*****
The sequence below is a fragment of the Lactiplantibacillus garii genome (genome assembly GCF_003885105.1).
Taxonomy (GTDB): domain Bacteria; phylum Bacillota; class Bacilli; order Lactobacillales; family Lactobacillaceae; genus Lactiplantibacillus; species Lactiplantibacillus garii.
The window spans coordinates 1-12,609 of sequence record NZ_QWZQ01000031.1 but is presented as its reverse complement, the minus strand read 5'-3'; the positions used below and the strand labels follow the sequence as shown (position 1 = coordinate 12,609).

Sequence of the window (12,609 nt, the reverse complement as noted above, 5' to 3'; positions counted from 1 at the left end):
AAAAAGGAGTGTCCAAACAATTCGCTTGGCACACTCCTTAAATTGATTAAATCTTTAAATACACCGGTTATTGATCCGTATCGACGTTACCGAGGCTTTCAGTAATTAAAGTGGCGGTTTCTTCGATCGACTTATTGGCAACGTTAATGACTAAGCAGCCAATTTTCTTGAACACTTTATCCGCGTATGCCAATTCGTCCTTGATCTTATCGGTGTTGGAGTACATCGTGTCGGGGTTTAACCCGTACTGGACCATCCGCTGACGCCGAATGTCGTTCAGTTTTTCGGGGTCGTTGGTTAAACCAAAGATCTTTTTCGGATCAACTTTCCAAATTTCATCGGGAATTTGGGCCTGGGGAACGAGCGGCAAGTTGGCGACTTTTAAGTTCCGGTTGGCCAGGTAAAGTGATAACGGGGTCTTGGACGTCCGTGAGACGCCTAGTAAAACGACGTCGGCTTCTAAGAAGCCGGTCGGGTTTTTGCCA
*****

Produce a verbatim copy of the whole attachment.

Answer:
The sequence below is a fragment of the Lactiplantibacillus garii genome (genome assembly GCF_003885105.1).
Taxonomy (GTDB): domain Bacteria; phylum Bacillota; class Bacilli; order Lactobacillales; family Lactobacillaceae; genus Lactiplantibacillus; species Lactiplantibacillus garii.
The window spans coordinates 1-12,609 of sequence record NZ_QWZQ01000031.1 but is presented as its reverse complement, the minus strand read 5'-3'; the positions used below and the strand labels follow the sequence as shown (position 1 = coordinate 12,609).

Sequence of the window (12,609 nt, the reverse complement as noted above, 5' to 3'; positions counted from 1 at the left end):
AAAAAGGAGTGTCCAAACAATTCGCTTGGCACACTCCTTAAATTGATTAAATCTTTAAATACACCGGTTATTGATCCGTATCGACGTTACCGAGGCTTTCAGTAATTAAAGTGGCGGTTTCTTCGATCGACTTATTGGCAACGTTAATGACTAAGCAGCCAATTTTCTTGAACACTTTATCCGCGTATGCCAATTCGTCCTTGATCTTATCGGTGTTGGAGTACATCGTGTCGGGGTTTAACCCGTACTGGACCATCCGCTGACGCCGAATGTCGTTCAGTTTTTCGGGGTCGTTGGTTAAACCAAAGATCTTTTTCGGATCAACTTTCCAAATTTCATCGGGAATTTGGGCCTGGGGAACGAGCGGCAAGTTGGCGACTTTTAAGTTCCGGTTGGCCAGGTAAAGTGATAACGGGGTCTTGGACGTCCGTGAGACGCCTAGTAAAACGACGTCGGCTTCTAAGAAGCCGGTCGGGTTTTTGCCA